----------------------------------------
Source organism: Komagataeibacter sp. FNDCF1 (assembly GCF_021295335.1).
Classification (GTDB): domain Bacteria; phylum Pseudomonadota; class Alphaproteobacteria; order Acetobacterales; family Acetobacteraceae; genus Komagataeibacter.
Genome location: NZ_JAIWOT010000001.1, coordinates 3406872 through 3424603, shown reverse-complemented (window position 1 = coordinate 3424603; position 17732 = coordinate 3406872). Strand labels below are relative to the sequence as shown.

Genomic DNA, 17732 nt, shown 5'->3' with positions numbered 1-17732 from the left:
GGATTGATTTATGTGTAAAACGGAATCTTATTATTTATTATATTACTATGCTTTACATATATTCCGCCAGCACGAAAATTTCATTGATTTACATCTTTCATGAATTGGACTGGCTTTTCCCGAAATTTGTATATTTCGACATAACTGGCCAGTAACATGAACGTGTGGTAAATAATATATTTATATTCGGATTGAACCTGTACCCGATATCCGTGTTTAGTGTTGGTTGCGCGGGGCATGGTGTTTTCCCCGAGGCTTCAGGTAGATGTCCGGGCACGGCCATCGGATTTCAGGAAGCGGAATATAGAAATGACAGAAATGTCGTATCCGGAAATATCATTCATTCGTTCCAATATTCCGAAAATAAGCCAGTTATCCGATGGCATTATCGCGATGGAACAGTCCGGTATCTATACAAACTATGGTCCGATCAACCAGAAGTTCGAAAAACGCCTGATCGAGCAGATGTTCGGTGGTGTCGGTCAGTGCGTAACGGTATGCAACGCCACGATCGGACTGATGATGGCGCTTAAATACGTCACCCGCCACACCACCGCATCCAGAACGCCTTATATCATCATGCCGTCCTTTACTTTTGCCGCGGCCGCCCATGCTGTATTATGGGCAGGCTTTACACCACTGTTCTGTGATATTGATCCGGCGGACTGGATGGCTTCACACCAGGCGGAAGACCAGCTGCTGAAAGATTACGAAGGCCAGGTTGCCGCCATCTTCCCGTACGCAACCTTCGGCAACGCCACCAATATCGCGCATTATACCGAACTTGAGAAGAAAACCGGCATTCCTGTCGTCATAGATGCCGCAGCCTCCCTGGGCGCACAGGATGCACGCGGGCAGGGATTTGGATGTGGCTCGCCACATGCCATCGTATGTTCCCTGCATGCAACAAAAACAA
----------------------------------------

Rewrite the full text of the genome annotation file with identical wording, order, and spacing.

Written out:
Source organism: Komagataeibacter sp. FNDCF1 (assembly GCF_021295335.1).
Classification (GTDB): domain Bacteria; phylum Pseudomonadota; class Alphaproteobacteria; order Acetobacterales; family Acetobacteraceae; genus Komagataeibacter.
Genome location: NZ_JAIWOT010000001.1, coordinates 3406872 through 3424603, shown reverse-complemented (window position 1 = coordinate 3424603; position 17732 = coordinate 3406872). Strand labels below are relative to the sequence as shown.

Genomic DNA, 17732 nt, shown 5'->3' with positions numbered 1-17732 from the left:
GGATTGATTTATGTGTAAAACGGAATCTTATTATTTATTATATTACTATGCTTTACATATATTCCGCCAGCACGAAAATTTCATTGATTTACATCTTTCATGAATTGGACTGGCTTTTCCCGAAATTTGTATATTTCGACATAACTGGCCAGTAACATGAACGTGTGGTAAATAATATATTTATATTCGGATTGAACCTGTACCCGATATCCGTGTTTAGTGTTGGTTGCGCGGGGCATGGTGTTTTCCCCGAGGCTTCAGGTAGATGTCCGGGCACGGCCATCGGATTTCAGGAAGCGGAATATAGAAATGACAGAAATGTCGTATCCGGAAATATCATTCATTCGTTCCAATATTCCGAAAATAAGCCAGTTATCCGATGGCATTATCGCGATGGAACAGTCCGGTATCTATACAAACTATGGTCCGATCAACCAGAAGTTCGAAAAACGCCTGATCGAGCAGATGTTCGGTGGTGTCGGTCAGTGCGTAACGGTATGCAACGCCACGATCGGACTGATGATGGCGCTTAAATACGTCACCCGCCACACCACCGCATCCAGAACGCCTTATATCATCATGCCGTCCTTTACTTTTGCCGCGGCCGCCCATGCTGTATTATGGGCAGGCTTTACACCACTGTTCTGTGATATTGATCCGGCGGACTGGATGGCTTCACACCAGGCGGAAGACCAGCTGCTGAAAGATTACGAAGGCCAGGTTGCCGCCATCTTCCCGTACGCAACCTTCGGCAACGCCACCAATATCGCGCATTATACCGAACTTGAGAAGAAAACCGGCATTCCTGTCGTCATAGATGCCGCAGCCTCCCTGGGCGCACAGGATGCACGCGGGCAGGGATTTGGATGTGGCTCGCCACATGCCATCGTATGTTCCCTGCATGCAACAAAAACAA